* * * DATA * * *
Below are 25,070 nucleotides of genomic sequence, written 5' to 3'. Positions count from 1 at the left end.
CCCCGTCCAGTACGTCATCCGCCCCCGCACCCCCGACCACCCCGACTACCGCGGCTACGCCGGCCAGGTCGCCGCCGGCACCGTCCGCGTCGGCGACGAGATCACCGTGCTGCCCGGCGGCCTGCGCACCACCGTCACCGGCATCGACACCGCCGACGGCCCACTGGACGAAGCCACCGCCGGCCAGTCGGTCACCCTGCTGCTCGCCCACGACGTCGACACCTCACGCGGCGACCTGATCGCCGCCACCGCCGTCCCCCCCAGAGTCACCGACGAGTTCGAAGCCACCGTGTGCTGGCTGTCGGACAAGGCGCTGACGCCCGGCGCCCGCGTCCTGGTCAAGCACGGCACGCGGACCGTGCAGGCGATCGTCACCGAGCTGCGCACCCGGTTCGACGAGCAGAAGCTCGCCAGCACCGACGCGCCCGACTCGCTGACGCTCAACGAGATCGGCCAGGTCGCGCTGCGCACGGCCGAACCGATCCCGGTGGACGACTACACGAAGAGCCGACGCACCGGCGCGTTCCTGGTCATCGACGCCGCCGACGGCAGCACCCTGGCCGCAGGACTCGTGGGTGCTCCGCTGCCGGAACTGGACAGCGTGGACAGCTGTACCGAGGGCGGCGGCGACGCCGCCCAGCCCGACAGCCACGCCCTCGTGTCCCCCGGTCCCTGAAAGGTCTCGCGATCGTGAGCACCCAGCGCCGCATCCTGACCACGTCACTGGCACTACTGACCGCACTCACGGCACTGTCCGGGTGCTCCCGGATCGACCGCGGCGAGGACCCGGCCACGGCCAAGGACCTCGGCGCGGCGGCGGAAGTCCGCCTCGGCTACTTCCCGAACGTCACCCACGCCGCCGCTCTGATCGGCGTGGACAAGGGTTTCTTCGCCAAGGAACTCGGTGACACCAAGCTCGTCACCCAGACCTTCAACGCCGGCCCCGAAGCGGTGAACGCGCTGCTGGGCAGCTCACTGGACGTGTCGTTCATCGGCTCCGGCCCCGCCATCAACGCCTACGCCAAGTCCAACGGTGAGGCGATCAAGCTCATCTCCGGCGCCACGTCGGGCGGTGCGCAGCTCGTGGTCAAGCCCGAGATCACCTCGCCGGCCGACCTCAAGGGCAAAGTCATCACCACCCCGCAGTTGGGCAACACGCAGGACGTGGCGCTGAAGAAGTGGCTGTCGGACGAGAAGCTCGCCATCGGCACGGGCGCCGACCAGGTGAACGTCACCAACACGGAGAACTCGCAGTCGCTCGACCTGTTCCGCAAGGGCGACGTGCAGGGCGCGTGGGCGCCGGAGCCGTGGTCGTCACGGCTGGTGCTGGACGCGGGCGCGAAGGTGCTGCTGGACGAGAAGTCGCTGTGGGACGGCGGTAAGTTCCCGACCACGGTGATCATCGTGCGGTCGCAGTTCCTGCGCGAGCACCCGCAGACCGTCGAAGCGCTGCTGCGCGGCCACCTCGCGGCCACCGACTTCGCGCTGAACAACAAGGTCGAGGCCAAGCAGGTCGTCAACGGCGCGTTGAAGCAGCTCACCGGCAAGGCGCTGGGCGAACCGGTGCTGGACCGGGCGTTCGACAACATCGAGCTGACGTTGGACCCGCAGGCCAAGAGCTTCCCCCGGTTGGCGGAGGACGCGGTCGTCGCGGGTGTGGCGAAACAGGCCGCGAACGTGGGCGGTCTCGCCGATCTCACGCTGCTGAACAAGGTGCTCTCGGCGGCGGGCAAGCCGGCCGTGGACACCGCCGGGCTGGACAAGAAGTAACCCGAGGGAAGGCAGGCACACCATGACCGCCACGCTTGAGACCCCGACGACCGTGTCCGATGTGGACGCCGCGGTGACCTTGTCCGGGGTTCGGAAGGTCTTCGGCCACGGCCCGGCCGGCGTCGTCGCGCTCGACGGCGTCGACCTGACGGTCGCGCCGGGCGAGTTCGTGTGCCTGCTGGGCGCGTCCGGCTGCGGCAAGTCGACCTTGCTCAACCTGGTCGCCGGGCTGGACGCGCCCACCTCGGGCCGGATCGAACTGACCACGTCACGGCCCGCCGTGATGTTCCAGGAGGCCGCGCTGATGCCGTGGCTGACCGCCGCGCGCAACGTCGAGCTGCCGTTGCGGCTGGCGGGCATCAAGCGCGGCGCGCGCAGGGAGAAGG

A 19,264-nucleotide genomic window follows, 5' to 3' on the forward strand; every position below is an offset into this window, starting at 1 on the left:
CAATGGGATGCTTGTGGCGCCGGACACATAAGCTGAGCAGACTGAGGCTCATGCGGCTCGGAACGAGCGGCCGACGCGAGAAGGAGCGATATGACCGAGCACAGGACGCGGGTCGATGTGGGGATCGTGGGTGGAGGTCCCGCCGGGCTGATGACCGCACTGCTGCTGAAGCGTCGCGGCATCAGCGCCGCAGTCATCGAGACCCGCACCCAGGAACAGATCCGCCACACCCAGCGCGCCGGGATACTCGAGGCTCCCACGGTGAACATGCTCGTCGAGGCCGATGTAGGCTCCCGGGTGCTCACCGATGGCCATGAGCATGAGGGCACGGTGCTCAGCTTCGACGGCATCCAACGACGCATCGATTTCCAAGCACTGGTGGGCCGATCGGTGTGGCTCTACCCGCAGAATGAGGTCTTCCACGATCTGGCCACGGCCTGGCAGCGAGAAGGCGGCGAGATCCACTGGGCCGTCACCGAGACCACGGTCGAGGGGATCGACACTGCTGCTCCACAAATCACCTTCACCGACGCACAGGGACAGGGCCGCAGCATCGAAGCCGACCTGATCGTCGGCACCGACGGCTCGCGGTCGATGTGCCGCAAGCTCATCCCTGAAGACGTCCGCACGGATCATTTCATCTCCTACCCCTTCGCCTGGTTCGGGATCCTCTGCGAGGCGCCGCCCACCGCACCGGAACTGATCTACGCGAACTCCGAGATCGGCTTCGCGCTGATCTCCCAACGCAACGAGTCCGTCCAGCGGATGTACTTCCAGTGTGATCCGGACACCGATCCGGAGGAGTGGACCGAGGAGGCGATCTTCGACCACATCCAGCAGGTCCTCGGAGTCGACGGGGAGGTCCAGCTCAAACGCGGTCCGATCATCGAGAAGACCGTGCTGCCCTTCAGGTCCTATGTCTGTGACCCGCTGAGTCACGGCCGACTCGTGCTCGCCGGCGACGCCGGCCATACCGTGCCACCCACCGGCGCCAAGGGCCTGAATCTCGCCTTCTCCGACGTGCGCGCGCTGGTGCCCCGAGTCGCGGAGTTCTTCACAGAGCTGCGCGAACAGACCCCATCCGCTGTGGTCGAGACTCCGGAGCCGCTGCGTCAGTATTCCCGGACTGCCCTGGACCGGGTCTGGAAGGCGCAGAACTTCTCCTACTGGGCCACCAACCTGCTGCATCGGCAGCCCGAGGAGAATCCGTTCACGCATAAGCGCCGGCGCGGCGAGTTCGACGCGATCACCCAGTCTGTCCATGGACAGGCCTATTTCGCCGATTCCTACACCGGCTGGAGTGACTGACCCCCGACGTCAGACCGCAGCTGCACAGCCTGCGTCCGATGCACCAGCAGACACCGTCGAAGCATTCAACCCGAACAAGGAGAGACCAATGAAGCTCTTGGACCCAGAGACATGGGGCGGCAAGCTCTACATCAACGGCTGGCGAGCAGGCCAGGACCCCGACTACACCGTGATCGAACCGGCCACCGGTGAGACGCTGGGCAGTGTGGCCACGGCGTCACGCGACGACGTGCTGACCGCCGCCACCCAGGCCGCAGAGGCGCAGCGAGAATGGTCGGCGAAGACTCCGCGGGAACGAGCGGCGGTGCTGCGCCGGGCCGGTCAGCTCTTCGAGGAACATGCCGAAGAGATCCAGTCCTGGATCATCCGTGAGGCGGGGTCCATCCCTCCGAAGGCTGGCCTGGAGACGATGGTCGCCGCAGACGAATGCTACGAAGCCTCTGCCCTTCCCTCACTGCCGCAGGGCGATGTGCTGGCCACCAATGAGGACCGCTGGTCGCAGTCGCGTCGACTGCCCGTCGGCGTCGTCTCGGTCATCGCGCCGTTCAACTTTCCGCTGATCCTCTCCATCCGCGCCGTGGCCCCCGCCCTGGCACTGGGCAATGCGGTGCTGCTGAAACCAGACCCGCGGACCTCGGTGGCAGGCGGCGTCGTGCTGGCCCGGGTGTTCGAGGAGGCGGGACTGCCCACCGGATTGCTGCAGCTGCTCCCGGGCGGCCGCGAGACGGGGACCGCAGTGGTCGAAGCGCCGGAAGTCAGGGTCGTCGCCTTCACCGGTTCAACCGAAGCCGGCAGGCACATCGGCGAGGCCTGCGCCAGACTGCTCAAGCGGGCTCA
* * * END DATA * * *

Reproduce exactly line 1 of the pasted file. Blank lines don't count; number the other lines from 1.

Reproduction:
Below are 25,070 nucleotides of genomic sequence, written 5' to 3'. Positions count from 1 at the left end.